How Does Antivirus Software Work?

In 2019, almost 450,000 new malware variants were identified. Countless of thousands have been created before that. Some have become outdated because the devices and systems they were designed to disrupt are no longer used. Unfortunately, many more pop up every day. You can avoid a lot of it by being careful online. And as for the rest, using antivirus software is your best bet.

What can malware do?

Millions of people suffer from different kinds of malware every year.

There’s spyware that steals people’s credentials and banking information by monitoring their actions online, taking over their webcams and microphones, tracking keyboard patterns, etc. Attackers then sell this data or use it to blackmail people and force them to pay in order to protect their personal information.

Some cybercriminals use ransomware to encrypt people’s data and demand they send money in exchange for the decryption key. Others are sneakier and secretly add your device to their zombie computer network (botnet). When their botnet is large enough, they use it to carry out massive spamming or DDoS attacks.

And then there are the general trojans, worms, adware, and viruses that wreak havoc on your device to the point where you need to delete everything and start afresh. Imagine not being able to load your computer without a bunch of pop-up ads flooding your screen. Looking for the solution online is impossible because your browser keeps redirecting you to websites filled with more ads. Many people get so frustrated they opt for a complete system reset, losing all their data in the process.

When you end up with malware on your device, it can be anywhere from annoying to downright disastrous. Using an antivirus can prevent it from happening in the first place. Read on to find out more.

What is antivirus software?

Antivirus software is designed to protect your device from malware infection as well as detect and remove malicious software that’s already rooted in your system. It’s an umbrella term for any security software designed to fight off all kinds of malware.

What does antivirus software do? It works by scanning your system and folders, looking for malicious software. If it finds any, it freezes it and informs you about it. Sometimes, the antivirus can just delete the threat, but users often need to get rid of it manually.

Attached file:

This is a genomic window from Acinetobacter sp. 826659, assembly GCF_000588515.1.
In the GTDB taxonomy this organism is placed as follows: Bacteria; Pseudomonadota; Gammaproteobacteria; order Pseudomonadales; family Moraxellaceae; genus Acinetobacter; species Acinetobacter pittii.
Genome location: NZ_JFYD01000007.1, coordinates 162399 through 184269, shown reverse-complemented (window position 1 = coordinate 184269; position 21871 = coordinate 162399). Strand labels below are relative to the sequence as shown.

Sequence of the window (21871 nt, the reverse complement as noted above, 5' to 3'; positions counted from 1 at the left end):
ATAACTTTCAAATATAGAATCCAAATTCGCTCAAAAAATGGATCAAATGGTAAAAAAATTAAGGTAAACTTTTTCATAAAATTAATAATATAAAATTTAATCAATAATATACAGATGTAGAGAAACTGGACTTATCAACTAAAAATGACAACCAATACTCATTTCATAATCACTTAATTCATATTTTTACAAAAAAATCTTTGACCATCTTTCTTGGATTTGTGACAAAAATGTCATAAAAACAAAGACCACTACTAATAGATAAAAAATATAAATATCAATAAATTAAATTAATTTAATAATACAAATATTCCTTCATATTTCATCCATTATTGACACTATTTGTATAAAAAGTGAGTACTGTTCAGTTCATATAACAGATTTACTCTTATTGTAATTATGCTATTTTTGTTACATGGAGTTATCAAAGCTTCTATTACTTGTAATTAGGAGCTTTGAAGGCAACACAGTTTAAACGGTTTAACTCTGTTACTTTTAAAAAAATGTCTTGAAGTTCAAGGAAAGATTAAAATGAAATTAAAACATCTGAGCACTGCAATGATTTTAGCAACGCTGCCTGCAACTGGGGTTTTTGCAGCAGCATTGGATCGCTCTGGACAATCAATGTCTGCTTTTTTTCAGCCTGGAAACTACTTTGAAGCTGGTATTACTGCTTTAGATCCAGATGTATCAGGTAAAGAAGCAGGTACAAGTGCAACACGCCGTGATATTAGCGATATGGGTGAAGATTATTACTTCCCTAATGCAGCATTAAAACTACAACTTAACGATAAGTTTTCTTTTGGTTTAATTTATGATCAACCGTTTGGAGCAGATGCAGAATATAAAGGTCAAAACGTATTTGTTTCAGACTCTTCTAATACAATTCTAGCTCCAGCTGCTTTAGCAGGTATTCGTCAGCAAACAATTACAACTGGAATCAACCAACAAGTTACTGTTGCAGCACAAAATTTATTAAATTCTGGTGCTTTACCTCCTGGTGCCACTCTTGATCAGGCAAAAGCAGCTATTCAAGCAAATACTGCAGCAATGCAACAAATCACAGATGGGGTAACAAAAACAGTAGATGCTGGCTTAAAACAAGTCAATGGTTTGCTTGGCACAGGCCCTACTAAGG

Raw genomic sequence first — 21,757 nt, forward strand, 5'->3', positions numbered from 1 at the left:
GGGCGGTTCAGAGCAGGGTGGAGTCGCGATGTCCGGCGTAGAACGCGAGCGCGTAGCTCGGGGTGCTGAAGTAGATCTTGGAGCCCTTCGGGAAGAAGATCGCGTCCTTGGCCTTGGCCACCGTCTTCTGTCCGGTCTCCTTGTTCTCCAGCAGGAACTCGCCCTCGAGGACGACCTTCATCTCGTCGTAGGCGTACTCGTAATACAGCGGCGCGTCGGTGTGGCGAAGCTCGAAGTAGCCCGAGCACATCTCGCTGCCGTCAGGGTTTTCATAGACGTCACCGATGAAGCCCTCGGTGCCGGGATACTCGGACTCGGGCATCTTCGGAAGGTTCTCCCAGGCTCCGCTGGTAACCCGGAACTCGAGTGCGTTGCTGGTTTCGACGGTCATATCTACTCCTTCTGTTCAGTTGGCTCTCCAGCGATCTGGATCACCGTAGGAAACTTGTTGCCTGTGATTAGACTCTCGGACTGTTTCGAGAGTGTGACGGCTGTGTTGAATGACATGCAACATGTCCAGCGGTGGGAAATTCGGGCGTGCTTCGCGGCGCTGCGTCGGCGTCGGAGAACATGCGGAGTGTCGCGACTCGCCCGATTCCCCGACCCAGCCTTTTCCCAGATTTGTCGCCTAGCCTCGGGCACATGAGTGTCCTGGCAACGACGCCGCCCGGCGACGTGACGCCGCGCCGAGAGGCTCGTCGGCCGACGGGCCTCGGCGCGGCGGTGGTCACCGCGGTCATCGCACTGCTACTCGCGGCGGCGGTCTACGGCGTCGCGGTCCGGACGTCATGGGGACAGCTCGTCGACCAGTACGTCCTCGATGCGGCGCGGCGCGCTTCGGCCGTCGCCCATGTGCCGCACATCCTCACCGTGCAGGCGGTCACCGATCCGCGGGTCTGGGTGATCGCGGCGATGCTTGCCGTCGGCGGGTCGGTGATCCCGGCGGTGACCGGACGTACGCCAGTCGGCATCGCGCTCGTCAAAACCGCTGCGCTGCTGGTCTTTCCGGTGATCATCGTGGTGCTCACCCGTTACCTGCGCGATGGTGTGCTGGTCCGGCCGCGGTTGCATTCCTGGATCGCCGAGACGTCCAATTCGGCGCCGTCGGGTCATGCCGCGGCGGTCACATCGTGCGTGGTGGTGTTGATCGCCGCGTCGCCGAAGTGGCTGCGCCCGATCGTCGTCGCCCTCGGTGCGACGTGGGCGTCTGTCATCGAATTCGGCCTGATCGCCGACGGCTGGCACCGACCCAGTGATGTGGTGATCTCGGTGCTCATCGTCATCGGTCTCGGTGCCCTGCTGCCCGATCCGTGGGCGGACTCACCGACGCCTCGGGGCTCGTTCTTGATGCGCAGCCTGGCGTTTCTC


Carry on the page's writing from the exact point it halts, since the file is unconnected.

Some antivirus software will monitor all incoming and outgoing connections, looking for suspicious activity. If a program is using an unauthorized port for communication, you will be prompted to take action. The antivirus is also able to check every website you visit. If it’s known to contain and spread malware, you’ll be notified about it, or your access will be blocked altogether.

For the antivirus to work properly, you have to grant it a lot of permissions. This raises some concerns among users regarding their privacy when using this type of software. Before granting any permissions, you have to trust the provider, so thoroughly research the developers, read lots of reviews, and make sure you’re not risking your data.

Should you get an antivirus?

Getting an antivirus might seem like a no-brainer to a lot of people, especially old-school Windows users. However, according to Webtekno, 75% of computer users are not interested in third-party antivirus software. So, the security of all personal information depends solely on the security software embedded in the operating systems.

This line of thinking is not unreasonable. Windows 10 now comes with Windows Defender, and Macs are considered inherently safe from viruses. But while you might not need an antivirus on your device, you still need to be careful online.

  1. Don’t download software from fishy sites. In general, it’s best to stay away from free software if you are not familiar with it.

  2. Be careful with P2P sharing — most people end up with malware when they download files from a P2P sharing site.

  3. Don’t click on a link unless you’ve checked it carefully. Do you trust the person who sent it? Does it look genuine?

  4. Use other kinds of software to protect yourself online — a firewall, a VPN, or a password manager.

  5. Whatever you do, don’t download a free antivirus, as it will likely not work properly. Ironically, a lot of free antivirus software is malware in disguise, which people download, install, and grant complete access to their devices.

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Chad Hammond
Verified author
Chad loves traveling and technology. His global view and open-mindedness add interesting angles to various security topics. He has already traveled to over 80 countries and is not planning to stop any time soon.
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